BEULAH STRUNK ............... ,........... E .rclzangc Eclilor
HOPE MCCLAMROCH.. .......... ...,,, C irczllatiofz Manager
ELIZABETH HAMMARGREN .,.... Y.....,... S crzior Class Reporter
JOHN CRANDALL ,V.....,Y.....,, A .,..r,....... Jznzior Class Reporter
HAZEL CUBBERLY ,,,,...,, e,..... S oplzomore Class Reporter
ERNEST LAMONS ......,.., ,,,.... S oplzonzore Class Reporter
ALICE VVILLOUGHBY ,....,,. ...... I9 'reslzman Class Reporter
WITSEL BLACK .....,...,..,...........,..r.............,.eVY Freshman Class Rcporter
This term, 1920-21, the work was taken up by the enthusiastic students
and, though they did not enlarge the paper again, they improved itg qual-
ity not quantity being their motto. Following the precedent set by the
preceding staff, towards the close of the year each class was given an
issue. This encouraged competition among the classes and proved to be
an excellent plan.
It is hoped that in the coming yea1's the work will be continued by
zealous students who have watched the development of the paper from its
beginning and who will strive to make it, not one of the best, but the best
high school paper in the State of Florida.
tbaineshille Iaigb Srhuul
Purple and White Shasta Daisy
ALLAN BIUSELI-H' a,,.a . a,a.aaa aaaa aa,a aaaa ,..F...,,.. P l A t 'sident
HDNA EARL!-I L'i1i:sNi'T aaaaaa .,... I '1'cc-Presiflent
ALi5x1NA HAILE aaaaaaaaa,aa.. ,..,..., S ecrctary
CLARENCE O'Ni:11iL .a,.aa a,a..a. T rcasurer
An Alumni Association! Who is there who has played and toiled
through the years of school or college that does not appreciate the mean-
ing of an Alumni Association '? Who is there, having taken the very last
step and on Graduation night, having proudly received his diploma from
his Alma Mater, whose heart does not thrill at the thought of serving with
love and honest endeavor his Mother School? This is the vital meaning'
of such an association and now G. H. S. can proudly throw her Hag to
the breezes and register one more step toward progress.
The Gainesville High School Alumni Association was formed on May
2nd, 1921. The personality of the present executive body is an exponent
of the efficiency of old G. H. S. The high standard of this organization
is best expressed in the preamble to the Constitution: "We, the former
students of the Gainesville High School, grateful to our teachers, our
parents, the educators and those who have made our education possible,
in order to keep alive a sentiment of affection for our Alma Mater, unite
the former students by a common tie of fellowship, foster the feelings of
friendship and love toward each other, promote the welfare of the High
School and encourage education, do ordain and establish this Constitution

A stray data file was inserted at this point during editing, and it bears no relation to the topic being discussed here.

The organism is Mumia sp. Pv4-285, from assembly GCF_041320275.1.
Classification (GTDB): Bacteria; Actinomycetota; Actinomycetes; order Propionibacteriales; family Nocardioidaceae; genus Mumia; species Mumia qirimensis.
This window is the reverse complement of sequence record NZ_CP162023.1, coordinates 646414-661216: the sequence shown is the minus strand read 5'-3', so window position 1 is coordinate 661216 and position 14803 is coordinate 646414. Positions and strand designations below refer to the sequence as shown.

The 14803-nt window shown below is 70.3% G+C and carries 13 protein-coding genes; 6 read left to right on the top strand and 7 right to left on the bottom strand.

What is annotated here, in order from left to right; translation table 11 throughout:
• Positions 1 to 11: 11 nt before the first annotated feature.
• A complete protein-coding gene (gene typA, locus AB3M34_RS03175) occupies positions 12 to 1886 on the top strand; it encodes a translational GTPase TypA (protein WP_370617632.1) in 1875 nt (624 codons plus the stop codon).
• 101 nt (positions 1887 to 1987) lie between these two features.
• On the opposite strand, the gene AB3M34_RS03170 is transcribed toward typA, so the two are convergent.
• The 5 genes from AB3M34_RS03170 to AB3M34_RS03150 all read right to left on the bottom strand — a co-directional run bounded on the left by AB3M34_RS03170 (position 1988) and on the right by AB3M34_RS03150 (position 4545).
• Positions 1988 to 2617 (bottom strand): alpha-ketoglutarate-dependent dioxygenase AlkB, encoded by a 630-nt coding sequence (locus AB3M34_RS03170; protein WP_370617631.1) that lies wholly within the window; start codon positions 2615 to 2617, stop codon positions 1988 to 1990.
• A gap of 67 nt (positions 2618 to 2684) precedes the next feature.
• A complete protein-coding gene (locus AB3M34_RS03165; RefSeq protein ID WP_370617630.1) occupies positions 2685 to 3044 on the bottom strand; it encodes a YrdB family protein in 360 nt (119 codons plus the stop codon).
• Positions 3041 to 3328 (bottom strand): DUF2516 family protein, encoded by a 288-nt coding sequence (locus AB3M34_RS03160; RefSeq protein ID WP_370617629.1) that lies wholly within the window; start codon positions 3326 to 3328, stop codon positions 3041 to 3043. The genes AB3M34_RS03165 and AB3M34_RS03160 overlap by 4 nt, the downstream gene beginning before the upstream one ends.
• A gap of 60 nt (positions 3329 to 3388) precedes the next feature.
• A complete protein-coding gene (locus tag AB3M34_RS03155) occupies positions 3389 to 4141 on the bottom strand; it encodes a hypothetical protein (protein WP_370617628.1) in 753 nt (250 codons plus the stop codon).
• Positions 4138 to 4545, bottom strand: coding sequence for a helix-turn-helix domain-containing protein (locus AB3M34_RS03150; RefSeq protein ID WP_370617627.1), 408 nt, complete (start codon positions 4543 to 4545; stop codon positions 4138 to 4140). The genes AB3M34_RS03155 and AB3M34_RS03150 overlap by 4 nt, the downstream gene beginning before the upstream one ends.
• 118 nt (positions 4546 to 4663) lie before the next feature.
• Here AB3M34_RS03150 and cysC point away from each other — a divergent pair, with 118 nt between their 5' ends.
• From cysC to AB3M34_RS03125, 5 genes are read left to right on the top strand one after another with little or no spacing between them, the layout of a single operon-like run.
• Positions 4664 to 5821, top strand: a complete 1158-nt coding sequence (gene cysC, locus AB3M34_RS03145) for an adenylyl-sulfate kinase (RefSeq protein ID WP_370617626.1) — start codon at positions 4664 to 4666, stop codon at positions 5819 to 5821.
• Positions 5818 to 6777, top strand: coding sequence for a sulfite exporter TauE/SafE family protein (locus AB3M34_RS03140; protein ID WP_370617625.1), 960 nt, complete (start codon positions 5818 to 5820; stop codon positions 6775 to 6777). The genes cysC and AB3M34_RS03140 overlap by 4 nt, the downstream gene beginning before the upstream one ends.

for our government."
The membership is composed of three different classes, active, asso-
ciate and honorary. Active members must have twelve units of work,
associate members must have four units of work and honorary members
are those elected to such a place by the Association. Honorary and asso-
ciate members shall have all the rights and privileges except those of
voting and holding office.
From a social standpoint, from a beneficial standpoint, this Association
should appeal to the boys and girls, the young men and young women,
who have spent the greater part of their lives in school. There is noth-
ing in the world which serves such a fine purpose as an endeavor to
make oneself a potent agent in connection with hun1anity's advancement.
To try to do something worth while-a service for another-is an inspira-
tion concerning which every one may well be inwardly proud. All this,
the fostering of high ideals, loyalty and service, tends toward the develop-
ment of character and the idealization of noble manhood and noble
I I I I I I I
JAMES M. EVERETT
Custodian of Builclings and Grounds
Mr. Everett is a landscape engineer and an expert custodian, having
had fourteen years' experience with the United States Government, two
years with the city schools of Savannah, Ga., and four years with the
Gainesville schools. He also carried into execution the plans for the mag-
nificent estate of Conrad Hubert at Mountain Lake, Fla.
Due to the expert knowledge and skill of Mr. Everett, our school
grounds have been transformed into a beautiful park, equaled by none in
the State, our buildings are at all times kept in a comfortable and sanitary
condition, and our athletic fields and courts make playing and recreation
, QQ !
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TO A CRICKET
Cheerful, chirping cricket,
Wee fiddler of the night,